The power and rewards of humility (Humility, part 4)

The power and rewards of humility (Humility, part 4)

May 16, 2013

This is part 4 in our study of the particular fruit of the Spirit called humility. We have been finding examples of the power and rewards of humility. Another example is found in 2 Chronicles, chapter 12. This is a situation where the late King Solomon’s son, Rehoboam, is facing foreign invasion from Egypt. This is a case, though, where it appears the repentance was somewhat more sincere and true than in the case of Ahab.

2 Chronicles 12:5 Then came Shemaiah the prophet to Rehoboam, and to the princes of Judah, that were gathered together to Jerusalem because of Shishak, and said unto them, Thus saith the LORD, Ye have forsaken me, and therefore have I also left you in the hand of Shishak.

6 Whereupon the princes of Israel and the king humbled themselves; and they said, The LORD is righteous.

7 And when the LORD saw that they humbled themselves, the word of the LORD came to Shemaiah, saying, They have humbled themselves; therefore I will not destroy them, but I will grant them some deliverance; and my wrath shall not be poured out upon Jerusalem by the hand of Shishak.

8 Nevertheless they shall be his servants; that they may know my service, and the service of the kingdoms of the countries.

Allow me to interject an off-topic (but very important) observation at this point. Notice the very important biblical principle here. When God’s people are due for a national “whipping” (chastisement) from the Father, it sometimes manifests as a national captivity.

That captivity can be extraordinarily harsh and involve the deportation of the people of Israel to a foreign land (as in the Assyrian captivity of ten-tribed Israel commencing in 745 B.C.), or it can be a captivity involving a milder judgment which does not result in deportation, but “only” that the offending nation (in this case, the Kingdom of Judah) becomes subject to another nation while Judah remains in their own land.

Now here’s the point: God declares in verse 8 that serving the conquering king IS SERVING our heavenly Father! Need I comment on how that applies to those who might have ideas of refusing to bow and serve our present conqueror, Mystery Babylon the Great?! God put us (U.S.) into this captivity and He has ordained the time of our release!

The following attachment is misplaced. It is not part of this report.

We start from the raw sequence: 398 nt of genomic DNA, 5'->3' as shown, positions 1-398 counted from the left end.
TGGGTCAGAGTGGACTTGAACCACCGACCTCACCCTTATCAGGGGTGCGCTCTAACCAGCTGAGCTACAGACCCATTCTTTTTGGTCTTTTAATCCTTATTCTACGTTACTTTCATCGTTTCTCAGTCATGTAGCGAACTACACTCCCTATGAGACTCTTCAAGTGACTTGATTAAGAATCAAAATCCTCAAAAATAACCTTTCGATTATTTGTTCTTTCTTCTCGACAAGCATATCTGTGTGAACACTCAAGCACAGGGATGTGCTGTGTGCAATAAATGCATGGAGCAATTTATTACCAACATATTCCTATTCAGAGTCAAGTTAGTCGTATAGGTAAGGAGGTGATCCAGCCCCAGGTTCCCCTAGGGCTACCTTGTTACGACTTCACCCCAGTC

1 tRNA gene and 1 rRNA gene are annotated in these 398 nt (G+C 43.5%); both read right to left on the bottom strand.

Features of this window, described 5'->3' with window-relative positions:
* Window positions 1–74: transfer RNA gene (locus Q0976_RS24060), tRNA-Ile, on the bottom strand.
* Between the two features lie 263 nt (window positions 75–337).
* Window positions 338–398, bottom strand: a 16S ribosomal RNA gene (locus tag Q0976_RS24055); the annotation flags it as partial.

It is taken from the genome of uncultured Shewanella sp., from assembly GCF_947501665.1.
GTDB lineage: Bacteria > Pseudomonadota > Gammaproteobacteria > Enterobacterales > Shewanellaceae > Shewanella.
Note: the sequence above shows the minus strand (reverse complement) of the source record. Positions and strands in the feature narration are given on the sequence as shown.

I take back what I stated above when I initially thought this was an “off-topic” commentary. It is not off-topic at all because it is all about humility and humbling on the national scale!

9 So Shishak king of Egypt came up against Jerusalem, and took away the treasures of the house of the LORD, and the treasures of the king’s house; he took all: he carried away also the shields of gold which Solomon had made.

Just briefly, let me read to you two other occasions where God rewarded humility in a similar manner. We remember the story of how the Assyrian king Sennacherib came to conquer Jerusalem and how an angel caused the deaths of 185,000 of the Assyrian army in one night! Sometime after that mighty deliverance, King Hezekiah of Judah was terminally ill, but when he prayed to God, God gave him a sign that he would have 15 more years. But then paraphrasing 2 Chronicles 32:25 it says that Hezekiah began to take his blessing for granted and “his heart was lifted up.” Which means that he grew proud.

2 Chronicles 32:26 Notwithstanding Hezekiah humbled himself for the pride of his heart, both he and the inhabitants of Jerusalem, so that the wrath of the LORD came not upon them in the days of Hezekiah

The second occasion concerns the good king Josiah.

2 Chronicles 34:27 Because thine heart was tender, and thou didst humble thyself before God, when thou heardest his words against this place, and against the inhabitants thereof, and humbledst thyself before me, and didst rend thy clothes, and weep before me; I have even heard thee also, saith the LORD.

28 Behold, I will gather thee to thy fathers, and thou shalt be gathered to thy grave in peace, neither shall thine eyes see all the evil that I will bring upon this place, and upon the inhabitants of the same. So they brought the king word again.